KENS 5: And how are they able to provide that?

GARZON: I don't know the whole technical aspect, but what I do know is in the market today, one of the cheapest ones that you can get, it's around ten thousand dollars or so. They are aiming at doing it somewhere between three and five thousand. 

KENS 5: That's great. I mean, that's service oriented as well. From TRTF's perspective, Randy, how does this fit into your mission?

GARZON: So our mission is economic development for San Antonio, Texas. And so we're the lifeblood of growth, especially in San Antonio. And so for us to be able to foster these startup companies and build them and build employee base is exactly what our mission is. So Alamo Angels fulfills one of the three legs, which is funding. Now, you can have the best idea in the world. You can have the best management team in the world, but if you don't have the funding to go with it, you're not going to get off the ground. So it is one of several vehicles we have for funding at different stages.

KENS 5: And you mentioned there the three legs gap has been around for decades. But for people who aren't familiar with it, if you can just kind of break down a little bit into all of the different components, I'm just sure that

GARZON: So we were formed in 1984 by General Robert McDermott, who was then head of USAA Insurance to foster economic development around the fledgling life sciences industry in San Antonio. Flash forward, the industry has grown substantially, the value of our property that we were gifted by Tom and Nancy Powell grew. And so we were able to monetize that property. And then we came downtown and said, OK, what are we going to do with?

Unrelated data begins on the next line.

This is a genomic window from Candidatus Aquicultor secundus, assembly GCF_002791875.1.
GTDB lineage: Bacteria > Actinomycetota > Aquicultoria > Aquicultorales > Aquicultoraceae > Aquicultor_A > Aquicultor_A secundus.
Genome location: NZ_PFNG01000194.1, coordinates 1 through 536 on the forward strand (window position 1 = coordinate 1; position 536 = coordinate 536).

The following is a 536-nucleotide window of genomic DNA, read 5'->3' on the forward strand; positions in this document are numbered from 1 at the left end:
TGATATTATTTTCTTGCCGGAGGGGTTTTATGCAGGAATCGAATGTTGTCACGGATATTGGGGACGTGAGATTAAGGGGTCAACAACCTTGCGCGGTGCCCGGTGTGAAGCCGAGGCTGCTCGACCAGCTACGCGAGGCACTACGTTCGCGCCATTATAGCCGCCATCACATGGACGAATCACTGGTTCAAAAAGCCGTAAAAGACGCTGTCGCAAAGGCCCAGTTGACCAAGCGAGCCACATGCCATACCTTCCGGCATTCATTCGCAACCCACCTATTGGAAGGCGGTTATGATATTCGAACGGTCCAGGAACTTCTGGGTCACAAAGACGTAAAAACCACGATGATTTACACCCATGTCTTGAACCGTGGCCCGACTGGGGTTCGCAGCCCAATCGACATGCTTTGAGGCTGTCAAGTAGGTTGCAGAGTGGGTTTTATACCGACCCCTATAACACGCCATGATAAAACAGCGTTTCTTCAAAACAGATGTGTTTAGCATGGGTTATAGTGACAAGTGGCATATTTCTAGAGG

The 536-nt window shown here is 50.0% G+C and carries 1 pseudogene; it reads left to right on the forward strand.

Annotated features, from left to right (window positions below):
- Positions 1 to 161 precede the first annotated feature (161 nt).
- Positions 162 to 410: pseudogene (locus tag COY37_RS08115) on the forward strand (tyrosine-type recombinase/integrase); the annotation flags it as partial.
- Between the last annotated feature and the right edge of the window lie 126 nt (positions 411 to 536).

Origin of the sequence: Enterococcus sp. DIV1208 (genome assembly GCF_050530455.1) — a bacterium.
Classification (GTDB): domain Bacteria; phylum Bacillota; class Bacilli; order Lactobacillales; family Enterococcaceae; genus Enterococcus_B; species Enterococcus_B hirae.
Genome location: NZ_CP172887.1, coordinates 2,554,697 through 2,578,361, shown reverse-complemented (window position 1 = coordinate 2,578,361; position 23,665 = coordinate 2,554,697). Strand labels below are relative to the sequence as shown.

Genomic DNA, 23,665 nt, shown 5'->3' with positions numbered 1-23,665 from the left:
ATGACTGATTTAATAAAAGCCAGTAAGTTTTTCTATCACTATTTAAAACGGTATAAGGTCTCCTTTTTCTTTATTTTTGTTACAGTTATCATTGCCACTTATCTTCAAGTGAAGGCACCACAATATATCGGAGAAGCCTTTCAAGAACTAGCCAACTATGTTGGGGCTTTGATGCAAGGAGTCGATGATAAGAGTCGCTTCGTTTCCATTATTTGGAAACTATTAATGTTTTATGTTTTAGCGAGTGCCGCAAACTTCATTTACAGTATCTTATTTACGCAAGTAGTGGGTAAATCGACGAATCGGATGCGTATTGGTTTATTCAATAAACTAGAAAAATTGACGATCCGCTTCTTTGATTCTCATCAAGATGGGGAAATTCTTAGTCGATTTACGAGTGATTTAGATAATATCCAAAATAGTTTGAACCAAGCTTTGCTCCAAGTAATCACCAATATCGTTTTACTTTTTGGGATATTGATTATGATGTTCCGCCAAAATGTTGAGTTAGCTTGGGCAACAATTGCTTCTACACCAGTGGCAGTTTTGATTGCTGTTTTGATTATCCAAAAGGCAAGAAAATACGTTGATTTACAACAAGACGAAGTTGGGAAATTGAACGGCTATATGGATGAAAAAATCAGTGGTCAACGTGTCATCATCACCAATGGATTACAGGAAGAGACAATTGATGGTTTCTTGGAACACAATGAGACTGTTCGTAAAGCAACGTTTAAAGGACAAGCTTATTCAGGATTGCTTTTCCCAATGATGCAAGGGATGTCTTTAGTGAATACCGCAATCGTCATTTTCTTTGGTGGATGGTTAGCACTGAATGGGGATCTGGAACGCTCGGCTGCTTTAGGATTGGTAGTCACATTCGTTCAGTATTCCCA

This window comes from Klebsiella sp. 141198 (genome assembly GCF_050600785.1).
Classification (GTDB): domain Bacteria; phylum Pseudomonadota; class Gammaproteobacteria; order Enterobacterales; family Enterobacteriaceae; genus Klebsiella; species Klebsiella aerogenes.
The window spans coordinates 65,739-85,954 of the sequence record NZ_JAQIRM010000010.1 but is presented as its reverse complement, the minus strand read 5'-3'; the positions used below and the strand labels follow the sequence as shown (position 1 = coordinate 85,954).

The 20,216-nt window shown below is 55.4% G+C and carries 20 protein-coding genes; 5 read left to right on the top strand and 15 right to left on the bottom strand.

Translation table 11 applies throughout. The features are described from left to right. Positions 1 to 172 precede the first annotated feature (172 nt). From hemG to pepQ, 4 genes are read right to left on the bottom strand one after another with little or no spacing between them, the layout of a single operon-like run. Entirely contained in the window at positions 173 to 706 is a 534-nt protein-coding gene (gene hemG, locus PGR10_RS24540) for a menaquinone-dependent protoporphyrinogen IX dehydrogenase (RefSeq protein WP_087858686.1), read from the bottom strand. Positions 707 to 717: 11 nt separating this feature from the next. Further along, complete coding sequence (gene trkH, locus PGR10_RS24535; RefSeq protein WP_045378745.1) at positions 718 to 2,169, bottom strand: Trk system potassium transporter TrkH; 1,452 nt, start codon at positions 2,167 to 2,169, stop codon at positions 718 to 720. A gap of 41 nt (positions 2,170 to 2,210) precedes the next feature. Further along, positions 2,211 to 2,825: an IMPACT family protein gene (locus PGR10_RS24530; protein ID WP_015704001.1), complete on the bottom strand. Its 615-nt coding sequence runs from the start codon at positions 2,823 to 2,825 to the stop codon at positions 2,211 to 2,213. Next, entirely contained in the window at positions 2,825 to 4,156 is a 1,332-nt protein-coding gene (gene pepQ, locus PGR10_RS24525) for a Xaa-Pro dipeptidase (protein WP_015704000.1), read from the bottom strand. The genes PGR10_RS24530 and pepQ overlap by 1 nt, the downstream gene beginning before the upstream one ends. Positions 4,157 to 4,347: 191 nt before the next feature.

So we formed Velocity TX, that was our first subsidiary. Well, the first subsidiary was Merchants Ice, to buy property downtown. Then we formed Velocity to incubate and accelerate the companies that we've been talking about. Then we have gone on to incorporate Alamo Angels into that. And then finally, we have Community House and Community House is another funding mechanism. But for us. And so we are a nonprofit foundation. And so as such, we need funding. Right now we're doing it through sales of land. But we formed Community House to look at legacy companies in San Antonio that are at generational transition, that don't have the next generation ready, willing or able.

 And so we sell your corporation to Community House. We'll keep management. We'll keep the name on it. We'll take the family lifestyle out of it. We have a better tax structure because we put it in a trust and the money that flows in excess revenue goes into a fund that helps sustain first TRTF, and then as we buy more companies, we build that fund up where we have not only sustainability, we have a recurring fund that funds economic growth, allowing us to expand to buy more properties, build more buildings, create more opportunity for jobs and investment. 

KENS 5: We've talked about why this is great for startups, but what about the investors?

Like any good investor, you are always looking to diversify. And so that is key when we talk about investments. And so a lot of our investors, it's not uncommon for them to have some chips on real estate and then some chips on the stock market; and then early stage companies are an investment that is very fulfilling. And I the the name angel investor a lot of times comes from that, because you are not only providing the access to capital for your dream to come through, but you are actually helping them get from point A to point B. And so it does become, when you are in the shoes of these entrepreneurs, it does become like an angel that just is coming down from from heaven to help you accomplish the dream. 

And so a lot of our investors are not just seeking the business out of it and usually to get a return on their investment, but also to help out these companies that are trying to to make something better for themselves and for the world that they live in. So diversification is one of the key aspects of it. But giving back to the communities is also another one.

KENS 5: You probably start to get to know some of these startup teams pretty well. What is that moment like when you connect the startup and the investor?